While I’ve been kind of successful meeting this limit in previous months, January’s spending blew this right out of the water. In January, I spent a whopping $241.61 cents on groceries, or over forty dollars more than I had anticipated.

Uh… whoops

What caused this drastic increase in grocery costs, other than my own lack of self control? 

I blame two things: January was kind of a long month, and I am focusing on getting more protein in my diet.

First off, January. Other than for some reason feeling like it was several weeks longer than it should be, January also felt long because it marked my return from vacation. Before vacation, I tried to eat down as much of my in-house food as possible. I was gone for almost two weeks, so I didn’t want any vegetables or open boxes of cereal languishing on my counter until reaching the point of spoilage. As such, upon my return, I really didn’t have much other than a box of oatmeal and one Annie’s Mac and Cheese (my usual post-travel kitchen staples).

On December 31st, I visited both Sprouts and Trader Joe’s, in an effort to refill the kitchen. They’re included on this spreadsheet because they were purchased for consumption in January. This brought the bill up a bit.

Additionally, January has 31 days, so there’s one extra day in which to feed myself.

Secondly, I am focusing on getting more protein in my diet. Amongst my New Year Resolutions’ were tracking my macros and meeting my protein goal at least three times a week. Because of my many dietary restrictions (IBS, egg intolerance, vegetarian), my protein options can be a little limited, and traditional cheap protein fixes like just eating a ton of beans doesn’t work for me. Something my dietician recommended was pea protein powder. I bought two big jugs of protein powder this month, which together cost $28.00 (I upgraded from original to vanilla, which is $2.00 more a jug, but god does it taste better).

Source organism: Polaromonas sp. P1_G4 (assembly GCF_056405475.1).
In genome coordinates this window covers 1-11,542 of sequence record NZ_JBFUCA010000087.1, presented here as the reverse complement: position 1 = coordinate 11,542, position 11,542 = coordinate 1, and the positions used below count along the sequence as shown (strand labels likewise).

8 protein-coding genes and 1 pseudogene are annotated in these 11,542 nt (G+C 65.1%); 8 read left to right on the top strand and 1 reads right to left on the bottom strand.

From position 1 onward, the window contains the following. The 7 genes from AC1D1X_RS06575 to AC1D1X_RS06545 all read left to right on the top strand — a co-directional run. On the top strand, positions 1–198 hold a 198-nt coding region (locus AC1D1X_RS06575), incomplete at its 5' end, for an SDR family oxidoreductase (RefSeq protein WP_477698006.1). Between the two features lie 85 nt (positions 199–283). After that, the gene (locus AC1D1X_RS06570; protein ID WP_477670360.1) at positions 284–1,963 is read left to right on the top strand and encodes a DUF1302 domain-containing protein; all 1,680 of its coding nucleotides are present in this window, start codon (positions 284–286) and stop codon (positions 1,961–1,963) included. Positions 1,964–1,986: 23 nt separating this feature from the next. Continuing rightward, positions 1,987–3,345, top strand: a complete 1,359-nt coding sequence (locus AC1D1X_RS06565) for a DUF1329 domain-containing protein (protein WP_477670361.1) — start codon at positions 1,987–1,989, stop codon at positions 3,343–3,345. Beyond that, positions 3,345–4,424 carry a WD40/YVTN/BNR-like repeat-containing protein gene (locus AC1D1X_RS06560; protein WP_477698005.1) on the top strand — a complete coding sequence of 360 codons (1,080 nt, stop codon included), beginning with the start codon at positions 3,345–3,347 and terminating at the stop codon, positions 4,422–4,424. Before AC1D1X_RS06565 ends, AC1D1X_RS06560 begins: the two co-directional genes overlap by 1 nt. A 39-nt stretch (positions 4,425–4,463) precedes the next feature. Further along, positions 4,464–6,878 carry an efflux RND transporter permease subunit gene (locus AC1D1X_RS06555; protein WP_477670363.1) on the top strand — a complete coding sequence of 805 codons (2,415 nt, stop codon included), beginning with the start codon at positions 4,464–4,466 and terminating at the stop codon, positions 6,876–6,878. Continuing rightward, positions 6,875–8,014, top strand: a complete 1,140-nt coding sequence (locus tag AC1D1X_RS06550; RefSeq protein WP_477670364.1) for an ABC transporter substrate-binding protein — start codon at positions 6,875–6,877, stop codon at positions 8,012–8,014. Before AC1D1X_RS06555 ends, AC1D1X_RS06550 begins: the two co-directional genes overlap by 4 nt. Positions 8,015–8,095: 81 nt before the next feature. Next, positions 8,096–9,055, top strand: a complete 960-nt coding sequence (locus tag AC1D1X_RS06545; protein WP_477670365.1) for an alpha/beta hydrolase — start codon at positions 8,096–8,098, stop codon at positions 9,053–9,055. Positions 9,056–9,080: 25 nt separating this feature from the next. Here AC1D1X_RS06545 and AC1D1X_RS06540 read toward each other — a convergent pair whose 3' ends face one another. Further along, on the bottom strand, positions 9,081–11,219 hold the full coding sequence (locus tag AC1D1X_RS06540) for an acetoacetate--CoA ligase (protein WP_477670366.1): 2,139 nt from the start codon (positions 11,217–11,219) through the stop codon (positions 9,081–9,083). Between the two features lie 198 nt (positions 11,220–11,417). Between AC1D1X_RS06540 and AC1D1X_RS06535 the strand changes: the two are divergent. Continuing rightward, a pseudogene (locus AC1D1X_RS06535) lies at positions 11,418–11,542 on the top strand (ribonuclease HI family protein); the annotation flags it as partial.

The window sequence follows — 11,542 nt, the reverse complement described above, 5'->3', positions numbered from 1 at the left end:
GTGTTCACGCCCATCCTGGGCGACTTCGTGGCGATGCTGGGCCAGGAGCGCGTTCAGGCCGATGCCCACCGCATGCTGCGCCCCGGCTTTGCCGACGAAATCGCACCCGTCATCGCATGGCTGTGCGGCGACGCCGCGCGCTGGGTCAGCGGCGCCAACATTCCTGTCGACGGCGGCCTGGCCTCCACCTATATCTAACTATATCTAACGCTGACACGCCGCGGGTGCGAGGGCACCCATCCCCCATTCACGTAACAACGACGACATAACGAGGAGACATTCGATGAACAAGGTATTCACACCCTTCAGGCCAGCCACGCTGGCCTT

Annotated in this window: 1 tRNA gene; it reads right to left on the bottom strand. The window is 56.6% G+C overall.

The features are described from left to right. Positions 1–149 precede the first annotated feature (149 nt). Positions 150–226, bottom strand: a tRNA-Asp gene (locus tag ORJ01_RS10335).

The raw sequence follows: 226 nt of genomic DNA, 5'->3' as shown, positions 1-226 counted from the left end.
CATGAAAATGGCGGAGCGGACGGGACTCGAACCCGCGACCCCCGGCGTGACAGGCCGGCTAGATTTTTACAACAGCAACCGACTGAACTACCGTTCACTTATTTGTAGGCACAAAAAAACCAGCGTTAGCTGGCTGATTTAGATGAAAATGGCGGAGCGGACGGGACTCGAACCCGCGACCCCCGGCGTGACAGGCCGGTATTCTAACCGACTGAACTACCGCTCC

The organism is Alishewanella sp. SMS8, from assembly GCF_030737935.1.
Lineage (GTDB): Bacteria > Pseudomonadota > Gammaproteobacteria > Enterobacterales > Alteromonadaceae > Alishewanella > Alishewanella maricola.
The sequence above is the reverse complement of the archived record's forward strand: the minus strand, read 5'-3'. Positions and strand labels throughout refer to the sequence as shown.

In an effort to fix my gut bacteria and get more healthy probiotics in my life, I bought kimchi twice this month. Kimchi is usually between $6 and $6.50 when it’s on sale at Sprouts, so two packages of kimchi were a little over $12.00. 

These two products–the pea protein and the kimchi–equal $40, so maybe my overspending can be explained by these. 

So, I went over $40 over. Am I going to beat myself up about it? Not too much. While I still focus on reducing my costs so I can throw as much money toward my student loan debt as possible, I don’t want to sacrifice my health and happiness by making too many cuts in my grocery bill. It’s worth more to me to have a healthy body than to pay off my loans early.

I’m not throwing the spending plan out the window though. For February, I am still aiming for only $200 a month, but I expect that I will blow that out of the water again. My partner is visiting for two weeks (yay!), and, as an athletic dude, he eats a lot

However, he’s totally fine with eating an entire can of beans for dinner, so maybe it will be ok.